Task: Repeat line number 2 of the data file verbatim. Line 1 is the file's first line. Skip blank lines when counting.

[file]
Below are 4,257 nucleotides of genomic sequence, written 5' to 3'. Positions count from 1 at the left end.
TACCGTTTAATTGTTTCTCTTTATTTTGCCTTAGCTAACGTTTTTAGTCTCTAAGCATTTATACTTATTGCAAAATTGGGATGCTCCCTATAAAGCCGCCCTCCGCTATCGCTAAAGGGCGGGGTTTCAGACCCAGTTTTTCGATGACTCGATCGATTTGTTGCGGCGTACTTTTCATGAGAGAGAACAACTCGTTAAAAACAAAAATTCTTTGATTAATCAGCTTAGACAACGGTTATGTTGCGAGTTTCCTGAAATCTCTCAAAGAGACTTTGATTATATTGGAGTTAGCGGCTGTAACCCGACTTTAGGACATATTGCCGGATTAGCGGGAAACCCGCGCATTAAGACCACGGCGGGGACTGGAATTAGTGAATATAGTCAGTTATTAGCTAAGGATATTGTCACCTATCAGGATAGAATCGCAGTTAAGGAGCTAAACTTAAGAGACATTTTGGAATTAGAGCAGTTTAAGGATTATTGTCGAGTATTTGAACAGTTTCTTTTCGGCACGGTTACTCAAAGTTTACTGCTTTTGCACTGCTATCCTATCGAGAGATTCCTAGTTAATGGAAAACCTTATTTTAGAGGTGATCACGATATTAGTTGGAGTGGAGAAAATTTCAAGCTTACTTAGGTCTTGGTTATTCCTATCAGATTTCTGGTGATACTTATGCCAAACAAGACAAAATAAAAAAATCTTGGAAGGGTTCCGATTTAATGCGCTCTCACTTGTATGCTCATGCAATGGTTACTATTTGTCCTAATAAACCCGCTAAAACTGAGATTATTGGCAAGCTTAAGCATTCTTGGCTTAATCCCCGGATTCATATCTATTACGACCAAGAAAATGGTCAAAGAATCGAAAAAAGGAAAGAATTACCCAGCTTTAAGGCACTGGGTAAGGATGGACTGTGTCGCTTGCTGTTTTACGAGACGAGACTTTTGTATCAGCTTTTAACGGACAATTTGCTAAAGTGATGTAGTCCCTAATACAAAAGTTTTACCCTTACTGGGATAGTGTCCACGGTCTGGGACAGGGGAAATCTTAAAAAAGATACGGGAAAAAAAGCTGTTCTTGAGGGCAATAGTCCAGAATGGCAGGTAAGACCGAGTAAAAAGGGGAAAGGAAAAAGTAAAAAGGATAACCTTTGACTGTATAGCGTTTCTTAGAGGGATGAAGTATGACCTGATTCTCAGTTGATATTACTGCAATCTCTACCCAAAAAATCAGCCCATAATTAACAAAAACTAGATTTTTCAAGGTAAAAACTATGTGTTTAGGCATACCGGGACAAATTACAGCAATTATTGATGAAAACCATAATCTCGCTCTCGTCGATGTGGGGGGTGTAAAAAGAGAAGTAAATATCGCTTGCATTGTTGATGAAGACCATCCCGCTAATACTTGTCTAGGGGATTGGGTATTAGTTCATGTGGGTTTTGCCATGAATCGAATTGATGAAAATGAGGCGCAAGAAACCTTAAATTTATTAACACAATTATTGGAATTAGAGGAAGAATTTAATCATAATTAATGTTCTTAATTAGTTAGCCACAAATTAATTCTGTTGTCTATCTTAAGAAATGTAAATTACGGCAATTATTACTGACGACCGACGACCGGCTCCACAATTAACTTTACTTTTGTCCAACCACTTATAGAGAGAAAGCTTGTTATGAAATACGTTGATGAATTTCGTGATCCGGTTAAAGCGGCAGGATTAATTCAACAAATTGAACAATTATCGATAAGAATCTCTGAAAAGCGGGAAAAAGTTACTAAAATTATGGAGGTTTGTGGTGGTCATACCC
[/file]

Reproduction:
TACCGTTTAATTGTTTCTCTTTATTTTGCCTTAGCTAACGTTTTTAGTCTCTAAGCATTTATACTTATTGCAAAATTGGGATGCTCCCTATAAAGCCGCCCTCCGCTATCGCTAAAGGGCGGGGTTTCAGACCCAGTTTTTCGATGACTCGATCGATTTGTTGCGGCGTACTTTTCATGAGAGAGAACAACTCGTTAAAAACAAAAATTCTTTGATTAATCAGCTTAGACAACGGTTATGTTGCGAGTTTCCTGAAATCTCTCAAAGAGACTTTGATTATATTGGAGTTAGCGGCTGTAACCCGACTTTAGGACATATTGCCGGATTAGCGGGAAACCCGCGCATTAAGACCACGGCGGGGACTGGAATTAGTGAATATAGTCAGTTATTAGCTAAGGATATTGTCACCTATCAGGATAGAATCGCAGTTAAGGAGCTAAACTTAAGAGACATTTTGGAATTAGAGCAGTTTAAGGATTATTGTCGAGTATTTGAACAGTTTCTTTTCGGCACGGTTACTCAAAGTTTACTGCTTTTGCACTGCTATCCTATCGAGAGATTCCTAGTTAATGGAAAACCTTATTTTAGAGGTGATCACGATATTAGTTGGAGTGGAGAAAATTTCAAGCTTACTTAGGTCTTGGTTATTCCTATCAGATTTCTGGTGATACTTATGCCAAACAAGACAAAATAAAAAAATCTTGGAAGGGTTCCGATTTAATGCGCTCTCACTTGTATGCTCATGCAATGGTTACTATTTGTCCTAATAAACCCGCTAAAACTGAGATTATTGGCAAGCTTAAGCATTCTTGGCTTAATCCCCGGATTCATATCTATTACGACCAAGAAAATGGTCAAAGAATCGAAAAAAGGAAAGAATTACCCAGCTTTAAGGCACTGGGTAAGGATGGACTGTGTCGCTTGCTGTTTTACGAGACGAGACTTTTGTATCAGCTTTTAACGGACAATTTGCTAAAGTGATGTAGTCCCTAATACAAAAGTTTTACCCTTACTGGGATAGTGTCCACGGTCTGGGACAGGGGAAATCTTAAAAAAGATACGGGAAAAAAAGCTGTTCTTGAGGGCAATAGTCCAGAATGGCAGGTAAGACCGAGTAAAAAGGGGAAAGGAAAAAGTAAAAAGGATAACCTTTGACTGTATAGCGTTTCTTAGAGGGATGAAGTATGACCTGATTCTCAGTTGATATTACTGCAATCTCTACCCAAAAAATCAGCCCATAATTAACAAAAACTAGATTTTTCAAGGTAAAAACTATGTGTTTAGGCATACCGGGACAAATTACAGCAATTATTGATGAAAACCATAATCTCGCTCTCGTCGATGTGGGGGGTGTAAAAAGAGAAGTAAATATCGCTTGCATTGTTGATGAAGACCATCCCGCTAATACTTGTCTAGGGGATTGGGTATTAGTTCATGTGGGTTTTGCCATGAATCGAATTGATGAAAATGAGGCGCAAGAAACCTTAAATTTATTAACACAATTATTGGAATTAGAGGAAGAATTTAATCATAATTAATGTTCTTAATTAGTTAGCCACAAATTAATTCTGTTGTCTATCTTAAGAAATGTAAATTACGGCAATTATTACTGACGACCGACGACCGGCTCCACAATTAACTTTACTTTTGTCCAACCACTTATAGAGAGAAAGCTTGTTATGAAATACGTTGATGAATTTCGTGATCCGGTTAAAGCGGCAGGATTAATTCAACAAATTGAACAATTATCGATAAGAATCTCTGAAAAGCGGGAAAAAGTTACTAAAATTATGGAGGTTTGTGGTGGTCATACCC